This road map will bring together relevant stakeholders (from land users to Government authorities and NGOs) in order to lay down a long-term plan designed and agreed to address and deal with the problem of poison bait use effectively.

Production and dissemination of anti-poison first-aid kits for wildlife

In order to minimize losses of Griffon Vulture from poisoning, the project will equip the patrols and Game and Fauna Service wardens with the knowledge on how to provide first aid to keep such birds alive until they can be taken to a vet for specialized treatment. To ensure proper use of the first aid-kits, the ApDU officers and GFS wardens will receive specialized training on how to use them and how to handle and provide first aids to grounded vultures. The first aid kits will be produced and distributed in a targeted manner to users such as Game and Fauna Service wardens, Forestry officers, rural vets and rural policemen and BirdLife Cyprus monitoring programme participants.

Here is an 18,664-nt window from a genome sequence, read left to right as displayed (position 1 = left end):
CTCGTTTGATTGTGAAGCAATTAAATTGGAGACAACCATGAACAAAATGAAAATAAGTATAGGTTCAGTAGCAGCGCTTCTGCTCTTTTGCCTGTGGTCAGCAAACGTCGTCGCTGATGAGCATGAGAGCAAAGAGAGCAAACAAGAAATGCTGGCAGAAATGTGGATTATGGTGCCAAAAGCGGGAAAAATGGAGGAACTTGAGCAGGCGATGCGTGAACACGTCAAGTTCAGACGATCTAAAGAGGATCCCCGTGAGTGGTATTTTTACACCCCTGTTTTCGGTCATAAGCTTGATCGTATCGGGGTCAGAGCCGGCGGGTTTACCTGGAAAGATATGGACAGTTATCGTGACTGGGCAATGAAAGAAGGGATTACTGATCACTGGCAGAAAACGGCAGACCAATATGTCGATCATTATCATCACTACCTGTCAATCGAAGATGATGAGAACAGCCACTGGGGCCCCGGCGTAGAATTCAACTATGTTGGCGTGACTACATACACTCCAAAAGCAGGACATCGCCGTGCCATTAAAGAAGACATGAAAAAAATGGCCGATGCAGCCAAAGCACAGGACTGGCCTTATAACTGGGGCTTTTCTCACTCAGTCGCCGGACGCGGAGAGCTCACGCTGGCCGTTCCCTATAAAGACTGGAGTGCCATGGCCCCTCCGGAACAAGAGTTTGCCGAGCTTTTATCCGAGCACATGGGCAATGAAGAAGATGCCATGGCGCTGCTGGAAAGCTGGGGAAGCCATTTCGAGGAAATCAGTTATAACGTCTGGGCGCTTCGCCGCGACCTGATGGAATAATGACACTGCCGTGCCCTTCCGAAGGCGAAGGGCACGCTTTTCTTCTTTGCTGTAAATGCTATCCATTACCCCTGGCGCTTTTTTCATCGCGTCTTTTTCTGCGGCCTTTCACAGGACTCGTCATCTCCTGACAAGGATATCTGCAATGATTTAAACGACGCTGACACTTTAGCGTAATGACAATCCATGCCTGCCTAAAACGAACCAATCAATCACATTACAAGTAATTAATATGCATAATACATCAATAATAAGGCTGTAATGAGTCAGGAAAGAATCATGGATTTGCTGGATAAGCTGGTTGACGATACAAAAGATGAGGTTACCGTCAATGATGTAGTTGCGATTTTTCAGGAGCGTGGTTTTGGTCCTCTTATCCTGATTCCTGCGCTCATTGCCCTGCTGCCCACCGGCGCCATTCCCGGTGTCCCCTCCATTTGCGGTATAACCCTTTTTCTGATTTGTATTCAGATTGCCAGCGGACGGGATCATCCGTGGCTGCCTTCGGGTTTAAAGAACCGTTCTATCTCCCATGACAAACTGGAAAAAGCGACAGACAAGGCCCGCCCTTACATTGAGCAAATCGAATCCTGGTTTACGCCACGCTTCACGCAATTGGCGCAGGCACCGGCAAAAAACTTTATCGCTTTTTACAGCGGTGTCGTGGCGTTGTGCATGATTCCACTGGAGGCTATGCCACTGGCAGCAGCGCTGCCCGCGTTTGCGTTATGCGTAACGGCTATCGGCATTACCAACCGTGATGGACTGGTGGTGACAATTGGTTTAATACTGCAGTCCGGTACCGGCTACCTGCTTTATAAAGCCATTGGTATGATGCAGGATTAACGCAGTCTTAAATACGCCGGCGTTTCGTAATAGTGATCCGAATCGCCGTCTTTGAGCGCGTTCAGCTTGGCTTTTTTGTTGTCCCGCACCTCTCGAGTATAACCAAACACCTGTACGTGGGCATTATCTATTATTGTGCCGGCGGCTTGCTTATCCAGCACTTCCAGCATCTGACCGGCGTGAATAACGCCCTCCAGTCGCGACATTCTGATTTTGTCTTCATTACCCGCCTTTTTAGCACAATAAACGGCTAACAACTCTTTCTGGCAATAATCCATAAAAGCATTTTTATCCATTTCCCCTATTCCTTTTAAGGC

Development of protocols for managing poison incidents

A series of protocols and guidance documents on how the different stakeholders should respond and act in the face of a poison incident is key in order to support investigation of incidents as well as minimize further spread of poison in the food chain. Appropriate protocols will provide the guidance on how to collect samples properly, proceed in necropsies and toxicological analysis and investigate a case and enforce the law. The project team will also produce a protocol for vulture rescue and rehabilitation in order to minimise the loss of Griffon Vultures. This action will be implemented with the collaboration of the State General Laboratory and the Veterinary Services.

Creation of Anti-poison Dog Units

An effective tool in the battle against poison bait use are canine units that can detect poison baits and poisoned victims. These Anti-poison Dog Units are effectively used across Europe and the project foresees the creation and operation of two such units in Cyprus. The units will help increase our knowledge on the real extent of poison bait use in Cyprus, enable us to check and remove poison baits from the countryside and act as a deterrent factor to those who illegally use poison baits in the countryside. The ApDUs will be managed by the Game and Fauna Service, which is the competent authority for the protection of birds in Cyprus, while patrols will be focusing only in the countryside in areas relevant to the Griffon Vulture. In addition, the project foresees the initiation of a chain of custody for poison cases allowing the project team and stakeholders to bring a possible poison case to court undertaking all the necessary procedural legal actions for the successful outcome of cases and convictions of perpetrators.